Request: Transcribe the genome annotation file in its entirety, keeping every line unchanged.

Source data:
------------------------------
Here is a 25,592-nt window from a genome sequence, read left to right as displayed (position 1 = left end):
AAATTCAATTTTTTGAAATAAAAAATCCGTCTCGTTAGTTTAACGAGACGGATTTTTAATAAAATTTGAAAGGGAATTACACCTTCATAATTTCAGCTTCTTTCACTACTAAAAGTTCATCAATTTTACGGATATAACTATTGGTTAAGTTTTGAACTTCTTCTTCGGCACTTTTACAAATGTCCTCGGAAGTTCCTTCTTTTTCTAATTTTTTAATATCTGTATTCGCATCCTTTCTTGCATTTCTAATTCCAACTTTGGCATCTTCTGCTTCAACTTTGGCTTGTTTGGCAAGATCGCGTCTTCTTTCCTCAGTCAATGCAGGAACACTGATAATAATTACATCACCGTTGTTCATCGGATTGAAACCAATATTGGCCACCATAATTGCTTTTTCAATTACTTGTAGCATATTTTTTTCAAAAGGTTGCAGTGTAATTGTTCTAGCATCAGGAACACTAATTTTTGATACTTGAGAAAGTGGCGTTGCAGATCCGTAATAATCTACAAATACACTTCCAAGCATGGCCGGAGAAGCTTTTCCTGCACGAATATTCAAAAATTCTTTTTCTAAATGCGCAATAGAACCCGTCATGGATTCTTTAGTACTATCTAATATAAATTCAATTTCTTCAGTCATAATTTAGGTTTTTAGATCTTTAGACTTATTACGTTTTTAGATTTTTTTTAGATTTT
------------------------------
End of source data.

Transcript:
Here is a 25,592-nt window from a genome sequence, read left to right as displayed (position 1 = left end):
AAATTCAATTTTTTGAAATAAAAAATCCGTCTCGTTAGTTTAACGAGACGGATTTTTAATAAAATTTGAAAGGGAATTACACCTTCATAATTTCAGCTTCTTTCACTACTAAAAGTTCATCAATTTTACGGATATAACTATTGGTTAAGTTTTGAACTTCTTCTTCGGCACTTTTACAAATGTCCTCGGAAGTTCCTTCTTTTTCTAATTTTTTAATATCTGTATTCGCATCCTTTCTTGCATTTCTAATTCCAACTTTGGCATCTTCTGCTTCAACTTTGGCTTGTTTGGCAAGATCGCGTCTTCTTTCCTCAGTCAATGCAGGAACACTGATAATAATTACATCACCGTTGTTCATCGGATTGAAACCAATATTGGCCACCATAATTGCTTTTTCAATTACTTGTAGCATATTTTTTTCAAAAGGTTGCAGTGTAATTGTTCTAGCATCAGGAACACTAATTTTTGATACTTGAGAAAGTGGCGTTGCAGATCCGTAATAATCTACAAATACACTTCCAAGCATGGCCGGAGAAGCTTTTCCTGCACGAATATTCAAAAATTCTTTTTCTAAATGCGCAATAGAACCCGTCATGGATTCTTTAGTACTATCTAATATAAATTCAATTTCTTCAGTCATAATTTAGGTTTTTAGATCTTTAGACTTATTACGTTTTTAGATTTTTTTTAGATTTT